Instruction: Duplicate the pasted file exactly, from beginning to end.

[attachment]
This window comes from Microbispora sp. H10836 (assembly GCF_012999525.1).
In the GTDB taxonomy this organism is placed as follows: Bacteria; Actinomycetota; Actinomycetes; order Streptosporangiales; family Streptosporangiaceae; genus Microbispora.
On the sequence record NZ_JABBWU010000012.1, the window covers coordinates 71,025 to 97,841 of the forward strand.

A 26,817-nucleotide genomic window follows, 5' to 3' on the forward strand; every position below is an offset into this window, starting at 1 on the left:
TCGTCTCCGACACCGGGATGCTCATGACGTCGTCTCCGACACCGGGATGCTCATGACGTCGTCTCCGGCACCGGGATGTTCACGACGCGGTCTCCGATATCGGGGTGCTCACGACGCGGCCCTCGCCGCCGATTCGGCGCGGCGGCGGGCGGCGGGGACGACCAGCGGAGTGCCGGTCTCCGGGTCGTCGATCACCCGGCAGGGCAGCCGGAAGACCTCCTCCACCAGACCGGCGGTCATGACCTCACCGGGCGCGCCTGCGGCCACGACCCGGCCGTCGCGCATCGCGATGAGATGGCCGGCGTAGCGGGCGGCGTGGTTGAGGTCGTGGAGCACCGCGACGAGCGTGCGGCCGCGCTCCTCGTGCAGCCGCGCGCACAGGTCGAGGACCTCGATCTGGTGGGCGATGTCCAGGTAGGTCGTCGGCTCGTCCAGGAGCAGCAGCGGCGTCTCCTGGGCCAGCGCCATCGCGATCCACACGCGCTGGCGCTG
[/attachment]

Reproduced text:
This window comes from Microbispora sp. H10836 (assembly GCF_012999525.1).
In the GTDB taxonomy this organism is placed as follows: Bacteria; Actinomycetota; Actinomycetes; order Streptosporangiales; family Streptosporangiaceae; genus Microbispora.
On the sequence record NZ_JABBWU010000012.1, the window covers coordinates 71,025 to 97,841 of the forward strand.

A 26,817-nucleotide genomic window follows, 5' to 3' on the forward strand; every position below is an offset into this window, starting at 1 on the left:
TCGTCTCCGACACCGGGATGCTCATGACGTCGTCTCCGACACCGGGATGCTCATGACGTCGTCTCCGGCACCGGGATGTTCACGACGCGGTCTCCGATATCGGGGTGCTCACGACGCGGCCCTCGCCGCCGATTCGGCGCGGCGGCGGGCGGCGGGGACGACCAGCGGAGTGCCGGTCTCCGGGTCGTCGATCACCCGGCAGGGCAGCCGGAAGACCTCCTCCACCAGACCGGCGGTCATGACCTCACCGGGCGCGCCTGCGGCCACGACCCGGCCGTCGCGCATCGCGATGAGATGGCCGGCGTAGCGGGCGGCGTGGTTGAGGTCGTGGAGCACCGCGACGAGCGTGCGGCCGCGCTCCTCGTGCAGCCGCGCGCACAGGTCGAGGACCTCGATCTGGTGGGCGATGTCCAGGTAGGTCGTCGGCTCGTCCAGGAGCAGCAGCGGCGTCTCCTGGGCCAGCGCCATCGCGATCCACACGCGCTGGCGCTG